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12 Apr 2018, 00:42
MathRevolution wrote:
=>

If $$n = 1$$, then R2 – R1 = $$-(\frac{1}{2}) < 0$$, and we have R1 > R2.
If $$n = 2$$, then R3 – R2 = $$\frac{1}{4} > 0$$, and we have R3 > R2.
Furthermore, R3 – R1 = ( R3 – R2 ) + ( R2 – R1 ) = $$\frac{1}{4} + (\frac{-1}{2})$$ =$$\frac{-1}{4} < 0$$, and we have R3 < R1.
Thus R1 > R3 > R2.

The answer obtained points to Option A and not Option C.

Kindly modify the OA.
Director
Joined: 27 May 2012
Posts: 671
Re: If Rn+1-Rn=(-1/2)n for positive integers n, which of the following is  [#permalink]

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20 Jul 2018, 07:15
MathRevolution wrote:
=>

If $$n = 1$$, then R2 – R1 = $$-(\frac{1}{2}) < 0$$, and we have R1 > R2.
If $$n = 2$$, then R3 – R2 = $$\frac{1}{4} > 0$$, and we have R3 > R2.
Furthermore, R3 – R1 = ( R3 – R2 ) + ( R2 – R1 ) = $$\frac{1}{4} + (\frac{-1}{2})$$ =$$\frac{-1}{4} < 0$$, and we have R3 < R1.
Thus R1 > R3 > R2.

Dear Moderator ,
This post needs your attention. The answer obtained is choice A and NOT choice C. Kindly correct the small typo in the post by MathRevolution. Thank you.
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Re: If Rn+1-Rn=(-1/2)n for positive integers n, which of the following is  [#permalink]

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20 Jul 2018, 07:56
R2-R1= - 0.5
R3-R2= -1
So, R3-R1= -1.5
There can be a situation when value of R1=3, R2=2.5 R3=1.5 then these values satisfy the above equations. Then R1>R2>R3.
Ans.B
Is this approach right ???

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Re: If Rn+1-Rn=(-1/2)n for positive integers n, which of the following is  [#permalink]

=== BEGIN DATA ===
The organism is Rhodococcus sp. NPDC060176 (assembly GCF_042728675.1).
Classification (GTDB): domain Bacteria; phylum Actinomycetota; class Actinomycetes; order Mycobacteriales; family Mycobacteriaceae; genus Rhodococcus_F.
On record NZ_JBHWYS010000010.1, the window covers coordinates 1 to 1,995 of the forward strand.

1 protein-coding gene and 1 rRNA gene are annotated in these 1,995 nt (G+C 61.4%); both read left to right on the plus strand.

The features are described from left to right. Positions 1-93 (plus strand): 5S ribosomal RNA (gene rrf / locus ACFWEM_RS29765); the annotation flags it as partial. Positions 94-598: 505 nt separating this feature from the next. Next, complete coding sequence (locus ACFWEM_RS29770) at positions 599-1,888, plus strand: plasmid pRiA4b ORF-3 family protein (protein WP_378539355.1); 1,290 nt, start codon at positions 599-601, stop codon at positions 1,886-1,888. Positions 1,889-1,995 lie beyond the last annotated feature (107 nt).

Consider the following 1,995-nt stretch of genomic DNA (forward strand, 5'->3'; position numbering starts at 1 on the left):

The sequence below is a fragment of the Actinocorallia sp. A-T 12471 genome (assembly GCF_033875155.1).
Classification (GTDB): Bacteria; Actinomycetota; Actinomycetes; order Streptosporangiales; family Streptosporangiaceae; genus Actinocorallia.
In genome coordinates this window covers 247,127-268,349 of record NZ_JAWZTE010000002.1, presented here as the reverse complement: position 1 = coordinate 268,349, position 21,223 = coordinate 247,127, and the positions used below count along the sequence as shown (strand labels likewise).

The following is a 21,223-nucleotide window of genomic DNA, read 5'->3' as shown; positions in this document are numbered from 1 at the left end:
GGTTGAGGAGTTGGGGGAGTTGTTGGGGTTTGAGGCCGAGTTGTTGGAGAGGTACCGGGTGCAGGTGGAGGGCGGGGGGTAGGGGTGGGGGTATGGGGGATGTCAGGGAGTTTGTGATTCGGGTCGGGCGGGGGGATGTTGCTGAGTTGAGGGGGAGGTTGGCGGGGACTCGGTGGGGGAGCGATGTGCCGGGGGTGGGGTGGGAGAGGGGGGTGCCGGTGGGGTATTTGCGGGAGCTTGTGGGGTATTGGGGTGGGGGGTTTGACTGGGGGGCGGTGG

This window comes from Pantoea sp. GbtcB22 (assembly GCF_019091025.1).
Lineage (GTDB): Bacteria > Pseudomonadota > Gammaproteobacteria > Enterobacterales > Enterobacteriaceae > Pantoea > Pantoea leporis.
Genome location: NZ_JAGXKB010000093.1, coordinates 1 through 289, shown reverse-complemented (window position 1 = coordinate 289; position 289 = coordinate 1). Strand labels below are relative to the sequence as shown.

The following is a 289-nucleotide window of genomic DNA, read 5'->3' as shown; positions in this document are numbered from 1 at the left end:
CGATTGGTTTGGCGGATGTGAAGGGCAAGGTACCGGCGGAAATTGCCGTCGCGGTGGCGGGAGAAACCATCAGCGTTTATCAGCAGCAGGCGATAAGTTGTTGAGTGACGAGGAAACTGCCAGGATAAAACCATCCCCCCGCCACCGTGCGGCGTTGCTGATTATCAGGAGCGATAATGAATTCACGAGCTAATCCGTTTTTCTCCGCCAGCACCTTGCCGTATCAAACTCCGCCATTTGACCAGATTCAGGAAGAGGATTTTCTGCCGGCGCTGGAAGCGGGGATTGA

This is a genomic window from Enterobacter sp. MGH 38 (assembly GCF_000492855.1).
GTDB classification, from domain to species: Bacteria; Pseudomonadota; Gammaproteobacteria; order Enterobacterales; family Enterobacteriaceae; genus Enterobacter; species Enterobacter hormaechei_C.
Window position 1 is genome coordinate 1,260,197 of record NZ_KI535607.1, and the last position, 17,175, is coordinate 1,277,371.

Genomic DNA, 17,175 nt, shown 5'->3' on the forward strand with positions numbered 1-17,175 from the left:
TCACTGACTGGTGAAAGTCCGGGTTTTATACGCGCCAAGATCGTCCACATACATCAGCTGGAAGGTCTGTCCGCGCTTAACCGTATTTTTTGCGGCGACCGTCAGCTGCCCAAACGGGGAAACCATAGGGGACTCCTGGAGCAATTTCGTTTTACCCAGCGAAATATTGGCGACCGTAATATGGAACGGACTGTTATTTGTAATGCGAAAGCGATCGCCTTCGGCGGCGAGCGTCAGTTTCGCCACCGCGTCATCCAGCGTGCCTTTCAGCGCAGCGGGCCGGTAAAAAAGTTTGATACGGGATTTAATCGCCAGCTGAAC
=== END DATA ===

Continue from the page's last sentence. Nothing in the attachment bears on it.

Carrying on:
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20 Jul 2018, 10:16
BARUAH wrote:
R2-R1= - 0.5
R3-R2= -1
So, R3-R1= -1.5
There can be a situation when value of R1=3, R2=2.5 R3=1.5 then these values satisfy the above equations. Then R1>R2>R3.
Ans.B
Is this approach right ???

Sent from my Lenovo K33a42 using GMAT Club Forum mobile app

How did you get $$R_3 -R_2= -1$$ ?
$$R_3-R_2 = \frac{1}{4}$$ because $$R_3-R_2$$ = $$(\frac{-1}{2})^2$$
Remember the stem $$R _{n+1} -R_n = (\frac{-1}{2})^n$$

So for n= 2 , $$(\frac{-1}{2})^2$$

Hope this helps, please feel free to ask if anything is still unclear.
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Re: If Rn+1-Rn=(-1/2)n for positive integers n, which of the following is  [#permalink]

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25 Jul 2018, 11:37
(I) R2 - R1 = -1/2 = -0.50
(II) R3 - R2 = +1/4 = +0.25
(III) R3 - R1 = -1/4 = -0.25

We can see that R1 > R3 > R2

If it's not clear, you can change the variables for numbers
R2 = 0.50
R1 = 1.00
R3 = 0.75

(I) R2 - R1 = -1/2 = -0.50
0.5 - 1.0 = -0.50

(II) R3 - R2 = +1/4 = +0.25
0.75 - 0.50 = +0.25

(III) R3 - R1 = -1/4 = -0.25
0.75 - 1.00 = -0.25

1.00 > 0.75 > 0.50
R1 > R3 > R2

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Re: If Rn+1-Rn=(-1/2)n for positive integers n, which of the following is &nbs [#permalink] 25 Jul 2018, 11:37